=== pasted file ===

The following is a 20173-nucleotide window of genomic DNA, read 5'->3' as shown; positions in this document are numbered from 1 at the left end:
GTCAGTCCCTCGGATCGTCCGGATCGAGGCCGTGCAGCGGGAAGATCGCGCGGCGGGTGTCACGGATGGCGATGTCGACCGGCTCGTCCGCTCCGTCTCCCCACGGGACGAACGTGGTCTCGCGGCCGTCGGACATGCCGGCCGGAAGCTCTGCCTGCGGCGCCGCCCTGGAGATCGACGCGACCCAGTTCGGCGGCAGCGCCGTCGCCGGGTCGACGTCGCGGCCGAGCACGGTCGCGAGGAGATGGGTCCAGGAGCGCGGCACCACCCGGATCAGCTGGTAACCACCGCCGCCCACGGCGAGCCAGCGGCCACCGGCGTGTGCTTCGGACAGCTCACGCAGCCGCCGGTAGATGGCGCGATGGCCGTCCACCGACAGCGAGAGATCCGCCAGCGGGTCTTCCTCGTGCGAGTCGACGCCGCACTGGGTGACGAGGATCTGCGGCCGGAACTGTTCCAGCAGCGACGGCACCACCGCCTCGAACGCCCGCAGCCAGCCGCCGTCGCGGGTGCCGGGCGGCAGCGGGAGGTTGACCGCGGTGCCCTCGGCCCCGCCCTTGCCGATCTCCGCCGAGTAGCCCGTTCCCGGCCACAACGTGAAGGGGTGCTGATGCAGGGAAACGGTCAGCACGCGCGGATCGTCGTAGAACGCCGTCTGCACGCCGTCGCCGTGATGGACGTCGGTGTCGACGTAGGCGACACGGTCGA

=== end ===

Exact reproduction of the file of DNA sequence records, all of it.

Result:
The following is a 20173-nucleotide window of genomic DNA, read 5'->3' as shown; positions in this document are numbered from 1 at the left end:
GTCAGTCCCTCGGATCGTCCGGATCGAGGCCGTGCAGCGGGAAGATCGCGCGGCGGGTGTCACGGATGGCGATGTCGACCGGCTCGTCCGCTCCGTCTCCCCACGGGACGAACGTGGTCTCGCGGCCGTCGGACATGCCGGCCGGAAGCTCTGCCTGCGGCGCCGCCCTGGAGATCGACGCGACCCAGTTCGGCGGCAGCGCCGTCGCCGGGTCGACGTCGCGGCCGAGCACGGTCGCGAGGAGATGGGTCCAGGAGCGCGGCACCACCCGGATCAGCTGGTAACCACCGCCGCCCACGGCGAGCCAGCGGCCACCGGCGTGTGCTTCGGACAGCTCACGCAGCCGCCGGTAGATGGCGCGATGGCCGTCCACCGACAGCGAGAGATCCGCCAGCGGGTCTTCCTCGTGCGAGTCGACGCCGCACTGGGTGACGAGGATCTGCGGCCGGAACTGTTCCAGCAGCGACGGCACCACCGCCTCGAACGCCCGCAGCCAGCCGCCGTCGCGGGTGCCGGGCGGCAGCGGGAGGTTGACCGCGGTGCCCTCGGCCCCGCCCTTGCCGATCTCCGCCGAGTAGCCCGTTCCCGGCCACAACGTGAAGGGGTGCTGATGCAGGGAAACGGTCAGCACGCGCGGATCGTCGTAGAACGCCGTCTGCACGCCGTCGCCGTGATGGACGTCGGTGTCGACGTAGGCGACACGGTCGA